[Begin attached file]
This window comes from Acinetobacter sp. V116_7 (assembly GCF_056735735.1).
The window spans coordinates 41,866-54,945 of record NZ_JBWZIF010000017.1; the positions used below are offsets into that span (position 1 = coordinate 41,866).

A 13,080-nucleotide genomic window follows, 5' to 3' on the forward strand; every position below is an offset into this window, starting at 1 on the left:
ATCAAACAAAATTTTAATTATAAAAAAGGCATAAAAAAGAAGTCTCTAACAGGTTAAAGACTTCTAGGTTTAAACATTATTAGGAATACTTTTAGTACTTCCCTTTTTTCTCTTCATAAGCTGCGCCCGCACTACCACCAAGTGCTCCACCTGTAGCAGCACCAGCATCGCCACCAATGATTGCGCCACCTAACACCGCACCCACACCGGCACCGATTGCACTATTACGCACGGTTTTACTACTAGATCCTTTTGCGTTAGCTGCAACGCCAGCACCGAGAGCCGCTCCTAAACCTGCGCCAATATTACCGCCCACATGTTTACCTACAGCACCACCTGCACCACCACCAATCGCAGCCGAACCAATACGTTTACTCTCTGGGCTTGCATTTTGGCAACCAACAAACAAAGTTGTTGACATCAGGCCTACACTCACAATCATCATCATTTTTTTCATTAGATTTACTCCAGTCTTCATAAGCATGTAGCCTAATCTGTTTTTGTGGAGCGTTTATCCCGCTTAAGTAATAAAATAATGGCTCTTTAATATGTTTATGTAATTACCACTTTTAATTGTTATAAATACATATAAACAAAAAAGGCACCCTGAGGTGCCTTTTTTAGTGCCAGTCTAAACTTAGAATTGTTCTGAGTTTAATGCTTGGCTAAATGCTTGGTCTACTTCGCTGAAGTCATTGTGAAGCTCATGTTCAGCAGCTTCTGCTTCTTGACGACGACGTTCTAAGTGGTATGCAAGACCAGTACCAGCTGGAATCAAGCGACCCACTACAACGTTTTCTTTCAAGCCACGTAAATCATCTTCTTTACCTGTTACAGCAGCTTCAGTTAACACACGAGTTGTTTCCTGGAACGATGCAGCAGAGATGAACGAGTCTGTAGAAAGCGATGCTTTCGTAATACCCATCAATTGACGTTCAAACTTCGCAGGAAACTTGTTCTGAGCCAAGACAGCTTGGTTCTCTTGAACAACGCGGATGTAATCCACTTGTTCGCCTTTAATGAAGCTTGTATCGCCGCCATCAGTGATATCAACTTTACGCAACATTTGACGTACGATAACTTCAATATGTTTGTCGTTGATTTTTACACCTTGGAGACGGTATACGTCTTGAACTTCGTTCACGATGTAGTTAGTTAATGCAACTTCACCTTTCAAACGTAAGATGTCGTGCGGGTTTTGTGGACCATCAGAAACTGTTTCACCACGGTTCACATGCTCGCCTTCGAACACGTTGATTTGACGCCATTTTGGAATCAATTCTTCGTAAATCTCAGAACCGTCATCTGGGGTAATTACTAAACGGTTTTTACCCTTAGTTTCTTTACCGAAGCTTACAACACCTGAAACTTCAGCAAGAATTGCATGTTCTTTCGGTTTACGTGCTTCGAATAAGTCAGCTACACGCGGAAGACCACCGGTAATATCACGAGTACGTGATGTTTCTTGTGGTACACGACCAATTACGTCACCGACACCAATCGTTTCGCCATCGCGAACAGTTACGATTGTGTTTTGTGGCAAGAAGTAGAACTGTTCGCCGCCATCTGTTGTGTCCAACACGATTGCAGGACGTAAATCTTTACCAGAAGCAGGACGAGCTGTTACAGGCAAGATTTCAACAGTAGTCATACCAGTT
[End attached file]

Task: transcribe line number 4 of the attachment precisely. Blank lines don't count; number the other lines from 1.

ATCAAACAAAATTTTAATTATAAAAAAGGCATAAAAAAGAAGTCTCTAACAGGTTAAAGACTTCTAGGTTTAAACATTATTAGGAATACTTTTAGTACTTCCCTTTTTTCTCTTCATAAGCTGCGCCCGCACTACCACCAAGTGCTCCACCTGTAGCAGCACCAGCATCGCCACCAATGATTGCGCCACCTAACACCGCACCCACACCGGCACCGATTGCACTATTACGCACGGTTTTACTACTAGATCCTTTTGCGTTAGCTGCAACGCCAGCACCGAGAGCCGCTCCTAAACCTGCGCCAATATTACCGCCCACATGTTTACCTACAGCACCACCTGCACCACCACCAATCGCAGCCGAACCAATACGTTTACTCTCTGGGCTTGCATTTTGGCAACCAACAAACAAAGTTGTTGACATCAGGCCTACACTCACAATCATCATCATTTTTTTCATTAGATTTACTCCAGTCTTCATAAGCATGTAGCCTAATCTGTTTTTGTGGAGCGTTTATCCCGCTTAAGTAATAAAATAATGGCTCTTTAATATGTTTATGTAATTACCACTTTTAATTGTTATAAATACATATAAACAAAAAAGGCACCCTGAGGTGCCTTTTTTAGTGCCAGTCTAAACTTAGAATTGTTCTGAGTTTAATGCTTGGCTAAATGCTTGGTCTACTTCGCTGAAGTCATTGTGAAGCTCATGTTCAGCAGCTTCTGCTTCTTGACGACGACGTTCTAAGTGGTATGCAAGACCAGTACCAGCTGGAATCAAGCGACCCACTACAACGTTTTCTTTCAAGCCACGTAAATCATCTTCTTTACCTGTTACAGCAGCTTCAGTTAACACACGAGTTGTTTCCTGGAACGATGCAGCAGAGATGAACGAGTCTGTAGAAAGCGATGCTTTCGTAATACCCATCAATTGACGTTCAAACTTCGCAGGAAACTTGTTCTGAGCCAAGACAGCTTGGTTCTCTTGAACAACGCGGATGTAATCCACTTGTTCGCCTTTAATGAAGCTTGTATCGCCGCCATCAGTGATATCAACTTTACGCAACATTTGACGTACGATAACTTCAATATGTTTGTCGTTGATTTTTACACCTTGGAGACGGTATACGTCTTGAACTTCGTTCACGATGTAGTTAGTTAATGCAACTTCACCTTTCAAACGTAAGATGTCGTGCGGGTTTTGTGGACCATCAGAAACTGTTTCACCACGGTTCACATGCTCGCCTTCGAACACGTTGATTTGACGCCATTTTGGAATCAATTCTTCGTAAATCTCAGAACCGTCATCTGGGGTAATTACTAAACGGTTTTTACCCTTAGTTTCTTTACCGAAGCTTACAACACCTGAAACTTCAGCAAGAATTGCATGTTCTTTCGGTTTACGTGCTTCGAATAAGTCAGCTACACGCGGAAGACCACCGGTAATATCACGAGTACGTGATGTTTCTTGTGGTACACGACCAATTACGTCACCGACACCAATCGTTTCGCCATCGCGAACAGTTACGATTGTGTTTTGTGGCAAGAAGTAGAACTGTTCGCCGCCATCTGTTGTGTCCAACACGATTGCAGGACGTAAATCTTTACCAGAAGCAGGACGAGCTGTTACAGGCAAGATTTCAACAGTAGTCATACCAGTT